As debate continues over Mecklenburg County’s November sales tax referendum, county commission Chairman Trevor Fuller said Monday that the county doesn’t have “the luxury of time” to delay the issue.
The board voted 5-4 in June to let voters decide whether to bump the local sales tax rate by a quarter-cent. Most of the added revenue, 80 percent, would go to raise the pay of Charlotte-Mecklenburg Schools employees. An additional 7.5 percent would go to raising pay at Central Piedmont Community College and 7.5 percent to the Arts & Science Council. The balance would go to public libraries.
Last week, some commissioners who voted against the referendum said the board should pull the matter for more discussion. Some Charlotte City Council members said they were concerned that the referendum would distract from the city’s $146 million bond referendum.
But Fuller on Monday was steadfast in keeping the matter on the ballot.
He said a new state law that requires referendums to be held on even years would make 2016 the next opportunity to set a referendum. State legislators, he said, seem opento capping local sales tax rates at 2.5 cents as the Senate considered, but did not act on this past session. Mecklenburg’s rate is already 2.5 cents, so a quarter-cent would take it over that cap.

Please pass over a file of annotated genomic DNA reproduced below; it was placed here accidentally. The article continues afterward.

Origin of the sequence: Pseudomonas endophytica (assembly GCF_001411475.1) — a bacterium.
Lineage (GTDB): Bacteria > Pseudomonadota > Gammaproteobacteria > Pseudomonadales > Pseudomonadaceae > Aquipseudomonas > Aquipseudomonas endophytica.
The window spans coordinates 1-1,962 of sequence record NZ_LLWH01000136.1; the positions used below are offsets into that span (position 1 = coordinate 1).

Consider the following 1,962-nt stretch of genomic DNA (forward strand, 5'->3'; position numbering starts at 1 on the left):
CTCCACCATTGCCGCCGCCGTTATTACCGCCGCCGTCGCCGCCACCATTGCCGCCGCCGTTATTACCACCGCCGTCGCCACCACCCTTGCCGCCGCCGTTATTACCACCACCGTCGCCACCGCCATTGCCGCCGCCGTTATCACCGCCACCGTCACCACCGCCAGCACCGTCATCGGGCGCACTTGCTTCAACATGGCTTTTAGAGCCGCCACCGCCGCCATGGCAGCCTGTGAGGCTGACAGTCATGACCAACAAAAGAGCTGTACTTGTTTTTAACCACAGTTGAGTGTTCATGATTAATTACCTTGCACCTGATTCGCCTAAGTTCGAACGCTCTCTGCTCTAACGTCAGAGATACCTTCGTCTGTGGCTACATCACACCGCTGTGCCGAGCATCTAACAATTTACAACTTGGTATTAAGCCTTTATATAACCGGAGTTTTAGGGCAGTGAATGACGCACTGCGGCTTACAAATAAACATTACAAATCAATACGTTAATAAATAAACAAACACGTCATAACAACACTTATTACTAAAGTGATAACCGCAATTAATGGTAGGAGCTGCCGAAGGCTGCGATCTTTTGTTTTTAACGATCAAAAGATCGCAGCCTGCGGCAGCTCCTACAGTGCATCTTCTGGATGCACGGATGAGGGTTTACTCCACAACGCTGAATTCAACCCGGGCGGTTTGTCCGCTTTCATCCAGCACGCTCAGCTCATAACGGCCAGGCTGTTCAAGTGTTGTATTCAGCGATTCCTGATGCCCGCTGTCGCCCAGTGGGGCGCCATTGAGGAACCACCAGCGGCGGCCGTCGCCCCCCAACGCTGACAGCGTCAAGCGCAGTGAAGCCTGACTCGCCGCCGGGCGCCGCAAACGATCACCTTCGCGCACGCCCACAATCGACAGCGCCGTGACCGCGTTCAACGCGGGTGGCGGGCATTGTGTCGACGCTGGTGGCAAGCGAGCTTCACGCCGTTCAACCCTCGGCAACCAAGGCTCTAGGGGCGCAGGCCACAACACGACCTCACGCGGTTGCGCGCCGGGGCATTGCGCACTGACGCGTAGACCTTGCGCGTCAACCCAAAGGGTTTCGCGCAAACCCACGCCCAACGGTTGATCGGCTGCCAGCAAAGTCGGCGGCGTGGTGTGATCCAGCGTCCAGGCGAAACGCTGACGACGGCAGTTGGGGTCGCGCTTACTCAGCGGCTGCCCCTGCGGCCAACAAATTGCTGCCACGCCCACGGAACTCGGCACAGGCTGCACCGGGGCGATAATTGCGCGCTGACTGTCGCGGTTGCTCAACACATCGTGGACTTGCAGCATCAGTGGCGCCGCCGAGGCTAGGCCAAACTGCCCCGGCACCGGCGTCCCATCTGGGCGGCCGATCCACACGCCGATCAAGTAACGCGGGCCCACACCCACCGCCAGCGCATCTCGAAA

“We just don’t have the luxury of time to be able to wait for some other year to do this,” Fuller said. “We won’t be able to come back down this road until 2016, and I believe that cap will be imposed before then.
“This is our only chance to get this done.”
Meanwhile, the referendum was endorsed Monday by MeckED, a nonprofit education advocacy group.
A source said Fuller spoke to the executive committee of the Charlotte Chamber of Commerce on Monday about his reasons for keeping the referendum on the ballot. Fuller wouldn’t confirm the meeting. The Chamber said the committee discussed the sales tax issue privately, but declined any other comment. Staff Writer Eric Frazier contributed.
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